The stutter creates this door to another thing, and I’m forced through the door. I can’t control it. When I then try to bring that over to thinking about a creative block, it’s like, “Well, what is happening right now in this creative block is hard.” It’s hard. And it creates a question: What alternate forms of beauty, intimacy, care are now possible because of this block? The block opens up a possibility, or it places me into unknowing.

I love this idea of creative block as a liminal space and so much of your work is centered around improvisation, but we live in a culture that is so instantaneous. How do you navigate improvisation along a system that relies so much on instant culture?

I feel like so much of the pain that I and other people who stutter experience in our stutters is tied to this instant culture and forms of patience and forms of listening. For so many years, my stutter felt like such a burden. I hated having to take all this time to speak. When I would visit restaurants in university and I had friends who were waiters, I’d be like, “Man, I can never be a waiter. Look at all the talking you have to do.” I’ve worked as a librarian, shelving books. I’ve worked as a piano tuner, which requires very little talking and a translator for written documents. Now I’m a full-time artist and I’m much more comfortable in my stutter. When I was little, I wanted to be an actor, and I was like, “Well, I can’t do that either,” because you have to be up on the stage talking. I didn’t know about all the different actors who stutter; Marilyn Monroe and James Earl Jones. And then when I later started doing theater and performance as an adult, that was a big part of my healing in my stutter.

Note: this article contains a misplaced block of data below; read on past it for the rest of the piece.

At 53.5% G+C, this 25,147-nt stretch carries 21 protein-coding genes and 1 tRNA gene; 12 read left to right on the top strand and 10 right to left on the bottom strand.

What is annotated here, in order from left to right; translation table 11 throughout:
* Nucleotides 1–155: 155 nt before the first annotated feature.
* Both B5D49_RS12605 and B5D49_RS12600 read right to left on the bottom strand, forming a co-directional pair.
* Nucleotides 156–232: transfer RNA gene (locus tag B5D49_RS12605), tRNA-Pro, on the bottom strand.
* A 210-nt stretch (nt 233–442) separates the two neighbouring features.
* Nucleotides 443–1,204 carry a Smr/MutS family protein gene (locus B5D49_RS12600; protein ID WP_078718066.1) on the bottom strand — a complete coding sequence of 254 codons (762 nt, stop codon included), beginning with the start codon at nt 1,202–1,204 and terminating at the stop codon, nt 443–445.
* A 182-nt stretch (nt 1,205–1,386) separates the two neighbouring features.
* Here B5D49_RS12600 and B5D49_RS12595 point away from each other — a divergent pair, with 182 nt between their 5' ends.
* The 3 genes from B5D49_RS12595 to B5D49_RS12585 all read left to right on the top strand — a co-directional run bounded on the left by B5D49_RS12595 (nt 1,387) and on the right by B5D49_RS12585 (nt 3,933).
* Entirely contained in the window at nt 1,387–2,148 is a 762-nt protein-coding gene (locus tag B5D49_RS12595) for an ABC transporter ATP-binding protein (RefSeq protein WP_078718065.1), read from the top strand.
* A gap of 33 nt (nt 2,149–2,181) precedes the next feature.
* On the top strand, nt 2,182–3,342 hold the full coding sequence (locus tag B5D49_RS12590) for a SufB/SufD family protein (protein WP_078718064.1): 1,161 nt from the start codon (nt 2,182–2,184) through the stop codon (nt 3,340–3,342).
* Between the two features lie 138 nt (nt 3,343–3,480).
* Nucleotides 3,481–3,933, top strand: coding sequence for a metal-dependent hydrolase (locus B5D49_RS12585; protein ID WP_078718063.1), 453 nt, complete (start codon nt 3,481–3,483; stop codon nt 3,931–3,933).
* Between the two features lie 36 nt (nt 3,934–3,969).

One thing that really helps me is traditions of Black improvisation within jazz and free-styling in rap. I feel so much a part of the Black improvisational lineage. And to me, part of that lineage is Black dissent and Black refusal of certain practices around time. I learned so much of this in the research for The Clearing because I was learning about plantation society in the United States and the different ways that the practices around time were allied to the domination of the enslaved, including that masters would sometimes forbid slaves from owning clocks or watches.

There was so much emphasis, of course, in different moments and different places on productivity and efficiency and the demands of capitalism. So when I think about this instant culture, I ask, what are the ways in which that instant culture is rooted in practices used and refined under slavery and slavery’s afterlives, to use the historian Saidiya Hartman’s phrase. Then I see Black improvisational practices as being in relation, and in very exceedingly complex relation, to practices of domination through time, using time as a way to dominate, again, under slavery and its afterlife. It reminds me of this quote from another historian, Michel-Rolph Trouillot, and he’s talking about the Haitian Revolution. He says something like the revolution was so revolutionary that it could not even be articulated in advance of it happening. I think about that as, again, thinking of Black practices of refusal, and then further revolution, and what can be known in advance and what cannot.